- The Washington Times - Sunday, January 18, 2009

BALTIMORE | Walter Glover, his wife and two small children bundled up and drove three hours from their home in New Kent County, Va., to join the thousands of people facing frigid weather to see President-elect Barack Obama’s whistle-stop speech here.

“I wanted my kids to experience history in the making,” said Mr. Glover, 44, a high school custodian and a black man who was wearing a blue Obama cap jutting out of his fur-trimmed parka hood. “As far as the eye can see, it’s probably the best thing we’ve got going to unite everyone.”

Mr. Obama was retracing part of President Lincoln’s 1861 inaugural train trip to Washington, beginning in Philadelphia and ending at Union Station in Washington, blocks away from the Capitol.

An estimated 40,000 people stood in line in Baltimore, some arriving as early as 8:30 a.m., to catch a glimpse of the man who will be the country’s first black president. The line snaked its way along at least 20 city blocks to get through security for Mr. Obama’s appearance at War Memorial Plaza in front of City Hall.

Despite the long wait and the cold, the crowd was in high spirits, with people dancing and waving the U.S. flag. The word on everyone’s lips was “history.”

“I can see that in the United States a man with a similar racial background can succeed,” said Hubert Clay, 40, a transportation engineer from Baltimore County, whose father is black and mother is Japanese.

He left his sons, 7 and 4, at home because of the cold, but said it’s an important day for them.

“I’d like to someday share this with them and say there’s no limit to what they can accomplish. With hard work, the United States is still the land of opportunity,” he said.

Eleanor Welkner, 49, said she traveled with her 22-year-old daughter from their home in rural Maryland about an hour north of Baltimore.

“What a great weekend. Obama Saturday, and the Ravens Sunday,” she said, referring to Baltimore’s pro football team playing in the NFL conference championship game this weekend.

“I don’t even see him as African-American. I see him as American. He has views I like. I just like everything he’s doing,” said Mrs. Welkner, a Republican who switched to independent during the campaign.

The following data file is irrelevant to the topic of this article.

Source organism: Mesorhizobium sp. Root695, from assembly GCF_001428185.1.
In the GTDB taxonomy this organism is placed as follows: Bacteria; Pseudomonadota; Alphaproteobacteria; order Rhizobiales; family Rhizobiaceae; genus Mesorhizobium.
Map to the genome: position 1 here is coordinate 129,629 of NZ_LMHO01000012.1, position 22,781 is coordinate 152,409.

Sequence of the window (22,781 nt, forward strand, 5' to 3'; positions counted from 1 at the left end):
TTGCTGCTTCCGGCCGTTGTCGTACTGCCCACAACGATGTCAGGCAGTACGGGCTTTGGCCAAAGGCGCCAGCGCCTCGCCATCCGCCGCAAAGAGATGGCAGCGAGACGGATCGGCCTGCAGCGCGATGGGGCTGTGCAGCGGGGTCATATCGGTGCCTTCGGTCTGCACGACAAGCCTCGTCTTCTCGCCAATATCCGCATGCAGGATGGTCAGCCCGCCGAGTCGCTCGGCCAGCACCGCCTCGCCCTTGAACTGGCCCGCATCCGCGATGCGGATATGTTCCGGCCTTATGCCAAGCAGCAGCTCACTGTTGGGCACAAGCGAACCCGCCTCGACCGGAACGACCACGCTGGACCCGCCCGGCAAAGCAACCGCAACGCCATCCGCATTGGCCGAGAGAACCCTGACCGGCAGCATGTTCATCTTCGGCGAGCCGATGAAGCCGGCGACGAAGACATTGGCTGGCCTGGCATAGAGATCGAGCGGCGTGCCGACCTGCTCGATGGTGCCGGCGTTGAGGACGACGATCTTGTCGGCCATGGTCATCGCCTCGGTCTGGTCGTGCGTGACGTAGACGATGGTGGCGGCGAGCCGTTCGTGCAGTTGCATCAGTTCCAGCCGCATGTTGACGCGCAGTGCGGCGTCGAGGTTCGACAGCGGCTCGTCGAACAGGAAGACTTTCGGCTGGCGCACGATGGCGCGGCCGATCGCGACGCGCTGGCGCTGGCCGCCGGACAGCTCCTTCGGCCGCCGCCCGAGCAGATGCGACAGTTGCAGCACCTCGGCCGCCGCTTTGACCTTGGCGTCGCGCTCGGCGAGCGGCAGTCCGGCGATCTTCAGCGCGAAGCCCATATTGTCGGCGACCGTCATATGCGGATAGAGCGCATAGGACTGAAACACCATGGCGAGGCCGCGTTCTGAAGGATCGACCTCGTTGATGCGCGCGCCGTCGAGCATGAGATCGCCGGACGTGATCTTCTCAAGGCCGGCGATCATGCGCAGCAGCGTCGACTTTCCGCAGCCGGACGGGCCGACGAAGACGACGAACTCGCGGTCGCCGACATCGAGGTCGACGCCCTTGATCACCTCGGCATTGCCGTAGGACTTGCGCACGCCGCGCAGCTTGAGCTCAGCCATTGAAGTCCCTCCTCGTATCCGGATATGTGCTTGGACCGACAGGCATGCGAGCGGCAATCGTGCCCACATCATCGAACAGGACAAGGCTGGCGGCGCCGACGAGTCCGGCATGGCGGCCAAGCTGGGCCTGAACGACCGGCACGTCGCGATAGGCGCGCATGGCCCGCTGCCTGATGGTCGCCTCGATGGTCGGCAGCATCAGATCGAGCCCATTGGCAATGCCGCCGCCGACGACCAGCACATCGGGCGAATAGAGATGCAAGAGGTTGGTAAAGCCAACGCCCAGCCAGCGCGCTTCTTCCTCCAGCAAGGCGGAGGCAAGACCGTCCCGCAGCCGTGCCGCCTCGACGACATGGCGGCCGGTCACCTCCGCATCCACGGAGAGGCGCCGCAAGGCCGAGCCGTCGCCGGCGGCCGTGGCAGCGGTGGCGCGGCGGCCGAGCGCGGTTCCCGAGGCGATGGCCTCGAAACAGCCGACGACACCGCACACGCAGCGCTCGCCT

A large segment of the crowd booed Gov. Martin O’Malley, a Democrat, as he took the podium — an echo of unpopular budget cuts forced by the economic crisis that will also shape Mr. Obama’s presidency.

Many of the people in the crowd said they were also going to the inaugural events in Washington on Tuesday.

The crowd in Baltimore dwarfed those at the two other stops on the train trip in Philadelphia and Wilmington, Del., but those who turned out at those stops also said they were witnesses to history.

“I didn’t vote for him, but I’ve really come on board,” said Steve Lang of Hopewell, N.J., while awaiting Mr. Obama’s arrival at the Philadelphia train station.

“I’ve really come on board as I’ve watched our economic crisis unfold,” he said. “We just need a whole new, fresh perspective.”

In Wilmington, a throng of several thousand stood cheering as Mr. Obama stopped to pick up Vice President-elect Joseph R. Biden Jr. for the journey to Washington. Some spectators climbed small trees to get a better view, and one person held a sign that said, “Yes we did.”

In Baltimore, people were hawking a potpourri of Obama memorabilia, including $5 Obama buttons, $5 Obama hats, $10 T-shirts, $5 car magnets, $5 laminated calendars and $5 Obama foam fingers flashing the peace sign. Framed Obama photographs were being sold for $10.

“I’m not purchasing anything at all. It’s not what this is about,” said Craig Jernigan, 35, a program director at the Baltimore City Department of Juvenile Justice, with his 12-year-old son Craig Jr. in tow. “I’m here to witness history and to show my son a different side of the political system - just how folks can come together from different races, colors, for one purpose.”

• Christina Bellantoni in Philadelphia and Jon Ward aboard the 2009 inaugural train contributed to this article.

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